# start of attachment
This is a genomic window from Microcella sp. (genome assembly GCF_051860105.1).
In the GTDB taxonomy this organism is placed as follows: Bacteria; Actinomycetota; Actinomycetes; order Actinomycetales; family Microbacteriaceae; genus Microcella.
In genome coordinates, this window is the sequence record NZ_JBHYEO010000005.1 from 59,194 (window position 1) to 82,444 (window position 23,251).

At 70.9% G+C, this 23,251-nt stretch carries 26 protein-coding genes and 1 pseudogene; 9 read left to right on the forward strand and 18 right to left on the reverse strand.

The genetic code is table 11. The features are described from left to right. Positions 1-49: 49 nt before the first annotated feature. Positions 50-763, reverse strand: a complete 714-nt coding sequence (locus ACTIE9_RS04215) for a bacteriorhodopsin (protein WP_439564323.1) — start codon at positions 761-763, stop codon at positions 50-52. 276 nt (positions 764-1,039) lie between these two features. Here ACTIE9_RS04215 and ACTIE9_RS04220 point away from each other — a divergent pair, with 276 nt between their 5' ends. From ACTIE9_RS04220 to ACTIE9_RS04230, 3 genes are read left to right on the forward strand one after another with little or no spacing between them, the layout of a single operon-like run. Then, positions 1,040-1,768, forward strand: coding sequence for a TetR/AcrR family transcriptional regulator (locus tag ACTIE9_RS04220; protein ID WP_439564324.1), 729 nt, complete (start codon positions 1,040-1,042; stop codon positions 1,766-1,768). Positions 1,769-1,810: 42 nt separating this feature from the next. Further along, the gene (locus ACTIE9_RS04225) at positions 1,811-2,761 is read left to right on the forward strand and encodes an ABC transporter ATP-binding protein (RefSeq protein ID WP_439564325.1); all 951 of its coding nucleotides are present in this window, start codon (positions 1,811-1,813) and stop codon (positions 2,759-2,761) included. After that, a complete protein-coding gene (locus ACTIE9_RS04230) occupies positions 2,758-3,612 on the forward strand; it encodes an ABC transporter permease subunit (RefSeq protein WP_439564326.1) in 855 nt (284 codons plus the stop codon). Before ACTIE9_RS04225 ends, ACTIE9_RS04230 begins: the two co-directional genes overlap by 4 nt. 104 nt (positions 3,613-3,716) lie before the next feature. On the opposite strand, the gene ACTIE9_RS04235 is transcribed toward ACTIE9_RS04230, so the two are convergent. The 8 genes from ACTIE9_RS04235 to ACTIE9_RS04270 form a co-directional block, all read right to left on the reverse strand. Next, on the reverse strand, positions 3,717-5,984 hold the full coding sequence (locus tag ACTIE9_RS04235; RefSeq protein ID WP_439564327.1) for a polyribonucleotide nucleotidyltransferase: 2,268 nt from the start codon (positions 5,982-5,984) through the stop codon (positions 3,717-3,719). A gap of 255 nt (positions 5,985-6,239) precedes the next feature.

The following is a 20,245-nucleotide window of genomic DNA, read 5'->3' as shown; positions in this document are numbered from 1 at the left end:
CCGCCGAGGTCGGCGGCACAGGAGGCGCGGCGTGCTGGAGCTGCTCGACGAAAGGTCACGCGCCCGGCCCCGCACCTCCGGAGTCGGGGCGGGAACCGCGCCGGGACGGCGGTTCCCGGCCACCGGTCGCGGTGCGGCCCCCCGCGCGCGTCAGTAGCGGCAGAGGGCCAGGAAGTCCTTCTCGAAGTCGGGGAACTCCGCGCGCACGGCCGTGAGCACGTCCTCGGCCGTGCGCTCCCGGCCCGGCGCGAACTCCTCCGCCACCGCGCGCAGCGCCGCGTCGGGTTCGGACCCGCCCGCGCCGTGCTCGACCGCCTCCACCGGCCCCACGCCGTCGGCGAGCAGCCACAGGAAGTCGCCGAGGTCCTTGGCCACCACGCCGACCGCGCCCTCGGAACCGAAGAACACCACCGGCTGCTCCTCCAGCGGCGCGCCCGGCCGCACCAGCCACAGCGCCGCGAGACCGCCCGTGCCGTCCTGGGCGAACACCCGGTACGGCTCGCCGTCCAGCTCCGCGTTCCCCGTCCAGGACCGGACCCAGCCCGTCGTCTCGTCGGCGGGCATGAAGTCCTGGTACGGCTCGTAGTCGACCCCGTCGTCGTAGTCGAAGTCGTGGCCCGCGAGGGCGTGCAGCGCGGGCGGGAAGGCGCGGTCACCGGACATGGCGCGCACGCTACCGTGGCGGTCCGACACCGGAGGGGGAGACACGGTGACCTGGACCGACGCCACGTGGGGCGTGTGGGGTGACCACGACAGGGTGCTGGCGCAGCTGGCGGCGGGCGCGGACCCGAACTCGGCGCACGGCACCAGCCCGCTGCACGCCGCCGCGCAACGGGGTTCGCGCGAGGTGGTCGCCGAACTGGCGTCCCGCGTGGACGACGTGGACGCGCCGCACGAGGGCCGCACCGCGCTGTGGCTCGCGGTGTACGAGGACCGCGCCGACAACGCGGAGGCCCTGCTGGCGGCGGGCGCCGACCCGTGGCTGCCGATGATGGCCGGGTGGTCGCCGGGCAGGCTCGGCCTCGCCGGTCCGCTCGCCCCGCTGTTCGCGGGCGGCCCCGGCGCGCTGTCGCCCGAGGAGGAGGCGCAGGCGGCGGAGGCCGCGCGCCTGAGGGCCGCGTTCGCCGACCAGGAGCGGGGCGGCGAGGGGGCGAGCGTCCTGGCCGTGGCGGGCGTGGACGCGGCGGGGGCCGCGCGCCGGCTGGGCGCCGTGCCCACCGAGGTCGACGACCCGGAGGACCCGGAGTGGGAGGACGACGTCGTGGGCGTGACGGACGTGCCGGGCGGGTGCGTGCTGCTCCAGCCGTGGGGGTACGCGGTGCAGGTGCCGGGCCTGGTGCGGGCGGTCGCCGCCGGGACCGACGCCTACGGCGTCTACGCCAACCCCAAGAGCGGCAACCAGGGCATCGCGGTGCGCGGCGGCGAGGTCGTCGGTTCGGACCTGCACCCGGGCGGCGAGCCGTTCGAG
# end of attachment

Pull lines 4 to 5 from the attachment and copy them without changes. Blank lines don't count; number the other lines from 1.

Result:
At 70.9% G+C, this 23,251-nt stretch carries 26 protein-coding genes and 1 pseudogene; 9 read left to right on the forward strand and 18 right to left on the reverse strand.

The genetic code is table 11. The features are described from left to right. Positions 1-49: 49 nt before the first annotated feature. Positions 50-763, reverse strand: a complete 714-nt coding sequence (locus ACTIE9_RS04215) for a bacteriorhodopsin (protein WP_439564323.1) — start codon at positions 761-763, stop codon at positions 50-52. 276 nt (positions 764-1,039) lie between these two features. Here ACTIE9_RS04215 and ACTIE9_RS04220 point away from each other — a divergent pair, with 276 nt between their 5' ends. From ACTIE9_RS04220 to ACTIE9_RS04230, 3 genes are read left to right on the forward strand one after another with little or no spacing between them, the layout of a single operon-like run. Then, positions 1,040-1,768, forward strand: coding sequence for a TetR/AcrR family transcriptional regulator (locus tag ACTIE9_RS04220; protein ID WP_439564324.1), 729 nt, complete (start codon positions 1,040-1,042; stop codon positions 1,766-1,768). Positions 1,769-1,810: 42 nt separating this feature from the next. Further along, the gene (locus ACTIE9_RS04225) at positions 1,811-2,761 is read left to right on the forward strand and encodes an ABC transporter ATP-binding protein (RefSeq protein ID WP_439564325.1); all 951 of its coding nucleotides are present in this window, start codon (positions 1,811-1,813) and stop codon (positions 2,759-2,761) included. After that, a complete protein-coding gene (locus ACTIE9_RS04230) occupies positions 2,758-3,612 on the forward strand; it encodes an ABC transporter permease subunit (RefSeq protein WP_439564326.1) in 855 nt (284 codons plus the stop codon). Before ACTIE9_RS04225 ends, ACTIE9_RS04230 begins: the two co-directional genes overlap by 4 nt. 104 nt (positions 3,613-3,716) lie before the next feature. On the opposite strand, the gene ACTIE9_RS04235 is transcribed toward ACTIE9_RS04230, so the two are convergent. The 8 genes from ACTIE9_RS04235 to ACTIE9_RS04270 form a co-directional block, all read right to left on the reverse strand. Next, on the reverse strand, positions 3,717-5,984 hold the full coding sequence (locus tag ACTIE9_RS04235; RefSeq protein ID WP_439564327.1) for a polyribonucleotide nucleotidyltransferase: 2,268 nt from the start codon (positions 5,982-5,984) through the stop codon (positions 3,717-3,719). A gap of 255 nt (positions 5,985-6,239) precedes the next feature.